LONDON: UK newsbrands reach more than three quarters of the country's smartphone audience new data has shown.

Figures from digital measurement firm comScore – the first following the recent introduction of its Mobile Metrix tool to the UK – revealed that newsbrands reached 22.4m people on smartphones in January, or 78% of the total smartphone audience, Newsworks reported.

More people are now accessing digital news via smartphones than by PC, which reached a total of 20.1m people.

Further, newsbrands reached 9.1m unique visitors on tablets, accounting for 44% of the total tablet audience.

Overall, newsbrands could boast a total digital reach of 37.1m across the course of the month.

The Mobile Metrix tool also contains information on the duration of app usage. In January, the average newsbrand app user spent a total of 230 minutes reading on a smartphone (this averaged across MailOnline, the Guardian, Sun, Mirror and Times).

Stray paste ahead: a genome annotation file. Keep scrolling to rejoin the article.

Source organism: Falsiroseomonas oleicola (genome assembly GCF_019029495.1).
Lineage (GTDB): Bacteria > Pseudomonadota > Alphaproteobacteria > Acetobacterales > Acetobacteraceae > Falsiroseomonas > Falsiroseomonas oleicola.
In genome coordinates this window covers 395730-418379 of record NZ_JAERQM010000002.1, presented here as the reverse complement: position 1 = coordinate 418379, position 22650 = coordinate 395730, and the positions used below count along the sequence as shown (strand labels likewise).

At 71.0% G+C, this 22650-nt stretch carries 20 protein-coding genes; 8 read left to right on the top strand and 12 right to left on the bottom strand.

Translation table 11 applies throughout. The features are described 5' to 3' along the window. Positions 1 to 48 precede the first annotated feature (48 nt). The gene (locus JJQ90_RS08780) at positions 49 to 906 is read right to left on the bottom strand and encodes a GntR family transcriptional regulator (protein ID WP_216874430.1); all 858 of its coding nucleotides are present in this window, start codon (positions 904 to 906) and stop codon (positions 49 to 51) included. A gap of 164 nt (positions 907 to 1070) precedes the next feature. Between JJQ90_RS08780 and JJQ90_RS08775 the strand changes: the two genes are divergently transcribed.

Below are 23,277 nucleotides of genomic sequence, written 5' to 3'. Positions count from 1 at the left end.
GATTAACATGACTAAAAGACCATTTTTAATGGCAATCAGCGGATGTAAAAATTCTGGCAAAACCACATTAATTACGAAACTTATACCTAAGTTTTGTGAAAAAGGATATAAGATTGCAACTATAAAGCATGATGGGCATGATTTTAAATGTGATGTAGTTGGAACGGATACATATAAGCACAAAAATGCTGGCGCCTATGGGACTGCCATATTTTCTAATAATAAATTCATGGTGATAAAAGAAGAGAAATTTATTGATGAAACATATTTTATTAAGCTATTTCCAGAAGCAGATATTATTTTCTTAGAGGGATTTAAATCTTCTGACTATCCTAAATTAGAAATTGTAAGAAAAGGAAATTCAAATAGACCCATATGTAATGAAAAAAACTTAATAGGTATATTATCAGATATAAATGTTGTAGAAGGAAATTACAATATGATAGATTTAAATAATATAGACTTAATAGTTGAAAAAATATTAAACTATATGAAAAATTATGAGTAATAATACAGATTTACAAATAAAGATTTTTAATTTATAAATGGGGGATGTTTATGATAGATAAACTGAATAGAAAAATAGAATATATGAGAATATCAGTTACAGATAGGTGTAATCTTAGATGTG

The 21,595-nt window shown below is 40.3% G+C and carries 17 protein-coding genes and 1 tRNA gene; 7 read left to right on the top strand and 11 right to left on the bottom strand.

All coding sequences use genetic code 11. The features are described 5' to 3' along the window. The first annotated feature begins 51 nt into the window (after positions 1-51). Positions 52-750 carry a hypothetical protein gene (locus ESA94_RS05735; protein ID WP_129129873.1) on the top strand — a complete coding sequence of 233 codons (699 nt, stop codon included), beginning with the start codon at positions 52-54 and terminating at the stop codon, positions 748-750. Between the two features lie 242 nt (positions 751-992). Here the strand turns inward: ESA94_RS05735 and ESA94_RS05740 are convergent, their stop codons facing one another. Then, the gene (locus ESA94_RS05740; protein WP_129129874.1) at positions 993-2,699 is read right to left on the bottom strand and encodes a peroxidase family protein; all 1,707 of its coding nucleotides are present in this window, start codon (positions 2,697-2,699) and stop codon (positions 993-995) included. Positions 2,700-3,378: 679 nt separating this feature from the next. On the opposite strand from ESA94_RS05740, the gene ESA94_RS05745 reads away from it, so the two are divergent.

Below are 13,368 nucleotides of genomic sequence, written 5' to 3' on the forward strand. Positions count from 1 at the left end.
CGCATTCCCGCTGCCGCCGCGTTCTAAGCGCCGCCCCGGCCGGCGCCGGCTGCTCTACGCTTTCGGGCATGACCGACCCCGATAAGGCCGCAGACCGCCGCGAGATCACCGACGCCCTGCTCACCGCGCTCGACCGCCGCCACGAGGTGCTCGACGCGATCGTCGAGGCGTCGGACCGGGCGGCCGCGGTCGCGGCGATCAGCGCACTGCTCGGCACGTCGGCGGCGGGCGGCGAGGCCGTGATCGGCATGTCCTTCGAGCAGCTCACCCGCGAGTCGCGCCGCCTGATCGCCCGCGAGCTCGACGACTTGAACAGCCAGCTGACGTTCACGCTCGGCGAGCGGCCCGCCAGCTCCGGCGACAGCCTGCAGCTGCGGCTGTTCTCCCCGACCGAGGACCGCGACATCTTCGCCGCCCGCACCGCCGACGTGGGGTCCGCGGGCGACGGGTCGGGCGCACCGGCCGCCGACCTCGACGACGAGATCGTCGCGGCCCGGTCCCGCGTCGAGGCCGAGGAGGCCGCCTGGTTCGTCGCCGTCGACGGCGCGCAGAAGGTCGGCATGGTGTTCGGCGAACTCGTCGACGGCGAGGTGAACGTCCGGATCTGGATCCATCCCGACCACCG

Some 238 minutes were spent reading on an iPad app (averaged across MailOnline, the Guardian, Mirror and Times).

Taking the BBC as a reference point in such digital matters, Newsworks highlighted the greater length of time being spent on newsbrands apps – 60% more in the case of smartphones and 102% more in the case of iPads.

MailOnline claimed the greatest mobile reach, with 15.5m smartphone readers and 5.4m tablet readers, followed by the Mirror, with comparable figures of 13.7m and 3.6m.

In third place was the Guardian, with 12.1m smartphone readers and 3.9m tablet readers, with the Telegraph lagging behind on 9.6m and 3.7m respectively.

Paywalls restricted the Sun to just 2.5m mobile readers across the month, three quarters of whom came via smartphone. The 1.2m readers of its broadsheet sister paper The Times were split roughly evenly between smartphone and tablet.

The latest data from the AA/Warc Expenditure Report suggest newsbrands will receive their highest-ever level of digital ad revenues this year. The Report also finds that digital adspend for national newsbrands surpassed the £200m mark for the first time in 2014.

Data sourced from Newsworks; additional content by Warc staff